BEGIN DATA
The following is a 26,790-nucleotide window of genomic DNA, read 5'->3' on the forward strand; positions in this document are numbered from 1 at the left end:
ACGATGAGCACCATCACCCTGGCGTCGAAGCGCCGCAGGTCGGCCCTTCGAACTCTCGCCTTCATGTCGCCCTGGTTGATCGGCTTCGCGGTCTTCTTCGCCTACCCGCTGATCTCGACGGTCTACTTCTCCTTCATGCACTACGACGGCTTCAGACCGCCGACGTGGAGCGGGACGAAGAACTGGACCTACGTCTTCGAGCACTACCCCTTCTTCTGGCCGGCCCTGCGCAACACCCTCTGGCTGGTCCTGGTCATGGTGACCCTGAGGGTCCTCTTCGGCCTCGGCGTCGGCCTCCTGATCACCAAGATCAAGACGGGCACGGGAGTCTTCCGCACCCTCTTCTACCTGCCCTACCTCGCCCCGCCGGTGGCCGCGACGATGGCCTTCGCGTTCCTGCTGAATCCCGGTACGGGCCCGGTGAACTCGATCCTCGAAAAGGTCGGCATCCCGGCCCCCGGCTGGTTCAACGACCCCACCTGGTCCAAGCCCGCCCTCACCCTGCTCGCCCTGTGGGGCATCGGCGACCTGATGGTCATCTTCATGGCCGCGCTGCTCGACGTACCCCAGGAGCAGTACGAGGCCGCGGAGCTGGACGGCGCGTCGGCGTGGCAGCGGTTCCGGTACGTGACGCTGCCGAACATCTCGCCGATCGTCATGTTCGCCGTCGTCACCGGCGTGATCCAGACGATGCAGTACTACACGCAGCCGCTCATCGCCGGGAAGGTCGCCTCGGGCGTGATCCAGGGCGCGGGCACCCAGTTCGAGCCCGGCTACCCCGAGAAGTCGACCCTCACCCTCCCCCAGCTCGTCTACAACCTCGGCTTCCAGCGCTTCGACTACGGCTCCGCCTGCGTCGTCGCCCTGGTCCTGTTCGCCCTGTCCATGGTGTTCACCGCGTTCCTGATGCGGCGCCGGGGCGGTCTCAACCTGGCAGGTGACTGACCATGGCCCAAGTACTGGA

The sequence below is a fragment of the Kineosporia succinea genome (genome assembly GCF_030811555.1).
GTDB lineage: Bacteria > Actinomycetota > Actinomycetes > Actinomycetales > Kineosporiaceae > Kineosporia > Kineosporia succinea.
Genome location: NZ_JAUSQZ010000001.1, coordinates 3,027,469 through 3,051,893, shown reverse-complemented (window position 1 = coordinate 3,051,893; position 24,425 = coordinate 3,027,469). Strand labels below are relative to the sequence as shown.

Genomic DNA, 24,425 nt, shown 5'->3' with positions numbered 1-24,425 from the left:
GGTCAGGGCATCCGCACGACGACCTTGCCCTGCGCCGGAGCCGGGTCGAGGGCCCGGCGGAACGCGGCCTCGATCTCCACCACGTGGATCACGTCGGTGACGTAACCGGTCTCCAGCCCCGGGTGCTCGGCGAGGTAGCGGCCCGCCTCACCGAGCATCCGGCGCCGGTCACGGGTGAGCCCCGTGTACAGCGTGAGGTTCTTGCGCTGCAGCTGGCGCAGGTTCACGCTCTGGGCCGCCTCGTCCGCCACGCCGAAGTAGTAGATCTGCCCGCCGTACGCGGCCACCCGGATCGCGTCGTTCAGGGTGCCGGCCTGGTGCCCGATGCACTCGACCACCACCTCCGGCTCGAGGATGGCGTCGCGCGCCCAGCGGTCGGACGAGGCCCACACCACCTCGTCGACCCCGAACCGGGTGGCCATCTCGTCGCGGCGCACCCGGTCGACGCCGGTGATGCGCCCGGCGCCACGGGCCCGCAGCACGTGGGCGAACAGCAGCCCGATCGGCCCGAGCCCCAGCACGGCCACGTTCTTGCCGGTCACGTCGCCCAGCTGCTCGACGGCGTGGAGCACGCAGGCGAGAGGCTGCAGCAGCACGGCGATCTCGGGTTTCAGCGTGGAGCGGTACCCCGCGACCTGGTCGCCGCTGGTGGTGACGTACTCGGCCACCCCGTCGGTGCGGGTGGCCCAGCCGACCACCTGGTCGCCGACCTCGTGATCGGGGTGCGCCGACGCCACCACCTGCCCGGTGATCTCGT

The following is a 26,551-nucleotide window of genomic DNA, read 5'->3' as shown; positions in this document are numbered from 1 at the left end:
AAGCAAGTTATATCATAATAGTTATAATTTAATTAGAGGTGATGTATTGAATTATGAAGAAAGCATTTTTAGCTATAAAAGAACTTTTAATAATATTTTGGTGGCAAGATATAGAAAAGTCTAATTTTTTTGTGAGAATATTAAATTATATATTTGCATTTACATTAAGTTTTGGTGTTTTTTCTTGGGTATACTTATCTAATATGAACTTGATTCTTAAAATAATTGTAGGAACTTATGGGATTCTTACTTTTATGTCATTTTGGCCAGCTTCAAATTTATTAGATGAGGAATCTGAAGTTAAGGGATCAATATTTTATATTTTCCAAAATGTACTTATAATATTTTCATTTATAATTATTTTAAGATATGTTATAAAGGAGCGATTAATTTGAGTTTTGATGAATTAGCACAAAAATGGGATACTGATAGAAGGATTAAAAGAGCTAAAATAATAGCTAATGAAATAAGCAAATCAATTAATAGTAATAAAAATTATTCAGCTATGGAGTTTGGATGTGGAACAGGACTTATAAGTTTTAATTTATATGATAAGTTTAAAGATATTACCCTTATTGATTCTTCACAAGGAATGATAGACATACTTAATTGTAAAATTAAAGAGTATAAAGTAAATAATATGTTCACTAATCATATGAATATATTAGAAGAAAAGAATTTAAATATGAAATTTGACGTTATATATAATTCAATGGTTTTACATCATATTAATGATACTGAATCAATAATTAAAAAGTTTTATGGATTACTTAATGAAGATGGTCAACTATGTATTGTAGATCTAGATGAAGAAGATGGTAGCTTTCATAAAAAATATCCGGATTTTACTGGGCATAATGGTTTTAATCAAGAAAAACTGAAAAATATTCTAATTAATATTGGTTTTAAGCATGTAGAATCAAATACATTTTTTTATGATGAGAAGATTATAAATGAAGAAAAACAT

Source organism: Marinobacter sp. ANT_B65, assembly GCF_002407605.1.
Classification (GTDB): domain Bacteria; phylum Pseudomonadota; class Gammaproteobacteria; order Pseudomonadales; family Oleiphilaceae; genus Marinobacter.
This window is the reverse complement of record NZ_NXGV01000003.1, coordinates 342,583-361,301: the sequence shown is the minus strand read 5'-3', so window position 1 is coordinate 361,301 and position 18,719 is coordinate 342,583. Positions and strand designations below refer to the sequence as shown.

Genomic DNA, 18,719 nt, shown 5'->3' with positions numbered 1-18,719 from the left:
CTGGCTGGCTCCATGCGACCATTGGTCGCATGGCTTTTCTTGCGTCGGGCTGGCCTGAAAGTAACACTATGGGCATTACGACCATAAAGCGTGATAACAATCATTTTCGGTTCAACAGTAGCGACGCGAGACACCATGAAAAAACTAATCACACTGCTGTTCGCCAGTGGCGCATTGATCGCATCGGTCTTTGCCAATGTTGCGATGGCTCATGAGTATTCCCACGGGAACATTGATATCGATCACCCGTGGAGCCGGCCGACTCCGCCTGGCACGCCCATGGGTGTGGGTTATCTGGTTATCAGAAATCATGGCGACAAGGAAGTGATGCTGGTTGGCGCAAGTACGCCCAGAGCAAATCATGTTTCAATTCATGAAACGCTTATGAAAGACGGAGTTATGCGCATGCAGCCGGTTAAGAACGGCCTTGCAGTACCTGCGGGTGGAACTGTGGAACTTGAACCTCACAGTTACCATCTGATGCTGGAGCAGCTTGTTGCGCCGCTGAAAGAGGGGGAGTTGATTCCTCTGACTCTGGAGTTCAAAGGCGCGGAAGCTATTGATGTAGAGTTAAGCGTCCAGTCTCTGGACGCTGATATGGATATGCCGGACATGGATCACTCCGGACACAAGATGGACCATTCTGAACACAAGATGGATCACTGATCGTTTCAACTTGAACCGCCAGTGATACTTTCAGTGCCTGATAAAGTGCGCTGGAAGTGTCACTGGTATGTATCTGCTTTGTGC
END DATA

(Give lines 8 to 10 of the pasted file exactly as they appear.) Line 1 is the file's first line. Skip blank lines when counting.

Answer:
The following is a 26,551-nucleotide window of genomic DNA, read 5'->3' as shown; positions in this document are numbered from 1 at the left end:
AAGCAAGTTATATCATAATAGTTATAATTTAATTAGAGGTGATGTATTGAATTATGAAGAAAGCATTTTTAGCTATAAAAGAACTTTTAATAATATTTTGGTGGCAAGATATAGAAAAGTCTAATTTTTTTGTGAGAATATTAAATTATATATTTGCATTTACATTAAGTTTTGGTGTTTTTTCTTGGGTATACTTATCTAATATGAACTTGATTCTTAAAATAATTGTAGGAACTTATGGGATTCTTACTTTTATGTCATTTTGGCCAGCTTCAAATTTATTAGATGAGGAATCTGAAGTTAAGGGATCAATATTTTATATTTTCCAAAATGTACTTATAATATTTTCATTTATAATTATTTTAAGATATGTTATAAAGGAGCGATTAATTTGAGTTTTGATGAATTAGCACAAAAATGGGATACTGATAGAAGGATTAAAAGAGCTAAAATAATAGCTAATGAAATAAGCAAATCAATTAATAGTAATAAAAATTATTCAGCTATGGAGTTTGGATGTGGAACAGGACTTATAAGTTTTAATTTATATGATAAGTTTAAAGATATTACCCTTATTGATTCTTCACAAGGAATGATAGACATACTTAATTGTAAAATTAAAGAGTATAAAGTAAATAATATGTTCACTAATCATATGAATATATTAGAAGAAAAGAATTTAAATATGAAATTTGACGTTATATATAATTCAATGGTTTTACATCATATTAATGATACTGAATCAATAATTAAAAAGTTTTATGGATTACTTAATGAAGATGGTCAACTATGTATTGTAGATCTAGATGAAGAAGATGGTAGCTTTCATAAAAAATATCCGGATTTTACTGGGCATAATGGTTTTAATCAAGAAAAACTGAAAAATATTCTAATTAATATTGGTTTTAAGCATGTAGAATCAAATACATTTTTTTATGATGAGAAGATTATAAATGAAGAAAAACAT

Source organism: Marinobacter sp. ANT_B65, assembly GCF_002407605.1.